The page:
En El Barrio De Ayer (Life in the Ghetto)

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Status: Finished  |  Genre: Memoir  |  House: Booksie Classic

As the hot Texas sun scorches the dry cotton fields, the sorrow of despair and defeat could be seen in the lifeless eyes of men, women and children, toiling under the searing summer sun. There is a muted sound of sorrow emanating from their souls, that can break a cold and hardened heart.

EN EL BARRIO DE AYER

(Life In the Ghetto)

By Al Garcia

As the hot Texas sun scorches the dry cotton fields, the sorrow of despair and defeat could be seen in the lifeless eyes of men, women and children, toiling under the searing summer sun.  There is a muted sound of sorrow emanating from their souls, that can break a cold and hardened heart.  It is a sound that reaches into the depth of you, and touches the very soul of you.  This was life en el barrio de ayer – life not lived, just life in motion.  A "barrio" back in the 40s and 50s along the Rio Grande were Mexican or Mexican-American neighborhoods, which some would today identify as "ghettos."  For the most part, yesterday's barriors were the ghettos along the Rio Grandee.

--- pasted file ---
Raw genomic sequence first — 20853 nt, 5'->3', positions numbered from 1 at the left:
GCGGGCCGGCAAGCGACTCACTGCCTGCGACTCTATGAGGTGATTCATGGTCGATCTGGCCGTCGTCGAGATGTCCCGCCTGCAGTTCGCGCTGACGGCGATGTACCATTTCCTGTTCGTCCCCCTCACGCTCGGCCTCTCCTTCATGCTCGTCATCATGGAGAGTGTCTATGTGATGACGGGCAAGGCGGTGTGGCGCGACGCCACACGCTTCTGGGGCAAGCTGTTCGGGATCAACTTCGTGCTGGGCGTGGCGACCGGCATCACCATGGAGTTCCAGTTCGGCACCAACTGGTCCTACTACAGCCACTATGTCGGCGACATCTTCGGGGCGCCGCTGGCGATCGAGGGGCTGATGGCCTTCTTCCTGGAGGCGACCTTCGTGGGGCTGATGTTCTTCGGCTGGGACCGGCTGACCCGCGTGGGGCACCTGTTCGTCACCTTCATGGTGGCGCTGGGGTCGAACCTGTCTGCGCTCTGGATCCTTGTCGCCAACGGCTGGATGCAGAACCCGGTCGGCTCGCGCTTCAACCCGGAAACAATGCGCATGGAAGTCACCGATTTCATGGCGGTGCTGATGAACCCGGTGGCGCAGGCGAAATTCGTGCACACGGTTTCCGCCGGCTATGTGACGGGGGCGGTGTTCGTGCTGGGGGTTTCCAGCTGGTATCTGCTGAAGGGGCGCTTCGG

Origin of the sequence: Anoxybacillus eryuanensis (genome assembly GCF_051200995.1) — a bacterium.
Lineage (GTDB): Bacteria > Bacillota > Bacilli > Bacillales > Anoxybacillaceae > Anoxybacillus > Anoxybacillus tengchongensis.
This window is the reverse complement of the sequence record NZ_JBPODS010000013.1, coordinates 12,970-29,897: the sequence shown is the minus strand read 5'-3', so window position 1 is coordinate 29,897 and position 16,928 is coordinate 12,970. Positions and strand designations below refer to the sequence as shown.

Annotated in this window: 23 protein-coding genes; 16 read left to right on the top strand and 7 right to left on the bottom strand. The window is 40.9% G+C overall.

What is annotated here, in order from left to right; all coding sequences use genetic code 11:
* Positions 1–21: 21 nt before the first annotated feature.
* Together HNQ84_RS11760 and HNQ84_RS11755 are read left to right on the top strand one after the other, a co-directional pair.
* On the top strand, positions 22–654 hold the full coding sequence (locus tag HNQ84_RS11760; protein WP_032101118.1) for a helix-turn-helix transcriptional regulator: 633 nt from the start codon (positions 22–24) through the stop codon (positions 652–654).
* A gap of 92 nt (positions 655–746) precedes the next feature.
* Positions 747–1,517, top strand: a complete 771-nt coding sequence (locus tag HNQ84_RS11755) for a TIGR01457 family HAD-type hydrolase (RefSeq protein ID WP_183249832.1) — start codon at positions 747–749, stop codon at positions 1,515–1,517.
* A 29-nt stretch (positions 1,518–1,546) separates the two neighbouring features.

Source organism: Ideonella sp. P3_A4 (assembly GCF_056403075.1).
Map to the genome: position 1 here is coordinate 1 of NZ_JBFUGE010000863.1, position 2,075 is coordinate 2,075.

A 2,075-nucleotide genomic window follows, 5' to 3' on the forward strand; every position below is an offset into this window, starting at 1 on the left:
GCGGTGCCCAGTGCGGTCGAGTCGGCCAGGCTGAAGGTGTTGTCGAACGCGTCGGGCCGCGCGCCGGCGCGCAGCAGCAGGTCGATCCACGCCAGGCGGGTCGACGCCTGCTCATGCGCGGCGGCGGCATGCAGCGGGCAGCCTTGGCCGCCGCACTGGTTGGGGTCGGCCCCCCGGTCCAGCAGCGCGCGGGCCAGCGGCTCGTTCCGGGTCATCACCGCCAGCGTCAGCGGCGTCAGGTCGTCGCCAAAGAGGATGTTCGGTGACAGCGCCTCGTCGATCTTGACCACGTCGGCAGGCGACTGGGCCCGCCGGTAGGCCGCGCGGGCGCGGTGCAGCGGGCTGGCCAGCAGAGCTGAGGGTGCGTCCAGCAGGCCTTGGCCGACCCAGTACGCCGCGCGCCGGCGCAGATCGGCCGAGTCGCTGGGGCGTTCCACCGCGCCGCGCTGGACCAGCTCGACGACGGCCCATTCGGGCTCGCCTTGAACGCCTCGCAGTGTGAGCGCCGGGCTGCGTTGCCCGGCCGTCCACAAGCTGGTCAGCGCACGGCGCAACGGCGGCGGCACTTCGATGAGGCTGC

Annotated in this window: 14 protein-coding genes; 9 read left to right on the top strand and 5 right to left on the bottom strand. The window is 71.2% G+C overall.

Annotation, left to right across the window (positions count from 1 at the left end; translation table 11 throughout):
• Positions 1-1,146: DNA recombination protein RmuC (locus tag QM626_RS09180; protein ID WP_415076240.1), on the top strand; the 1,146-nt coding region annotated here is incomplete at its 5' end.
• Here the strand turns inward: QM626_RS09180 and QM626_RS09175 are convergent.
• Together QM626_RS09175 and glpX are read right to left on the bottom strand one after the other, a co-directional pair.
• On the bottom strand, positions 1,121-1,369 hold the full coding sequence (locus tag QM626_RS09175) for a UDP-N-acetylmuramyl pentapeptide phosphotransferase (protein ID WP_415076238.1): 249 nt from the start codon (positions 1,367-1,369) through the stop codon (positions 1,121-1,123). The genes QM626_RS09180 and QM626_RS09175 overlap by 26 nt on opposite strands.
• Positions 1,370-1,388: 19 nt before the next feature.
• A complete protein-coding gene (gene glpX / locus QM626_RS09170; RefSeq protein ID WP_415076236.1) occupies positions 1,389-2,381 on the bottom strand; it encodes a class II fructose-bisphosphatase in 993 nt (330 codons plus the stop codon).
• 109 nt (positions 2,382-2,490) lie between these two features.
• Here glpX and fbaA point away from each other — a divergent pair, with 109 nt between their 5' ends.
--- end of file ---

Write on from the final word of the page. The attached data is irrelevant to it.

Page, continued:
Ghetto life along the Rio Grande was no different, no better, than life in city ghettos, where life was cheap, inferior and too often despicable.  The only difference was city dwellers lived in Ghettos, while brown-skinned laborers lived in barrios – no distinction, just a different place, and a different kind of sorrow.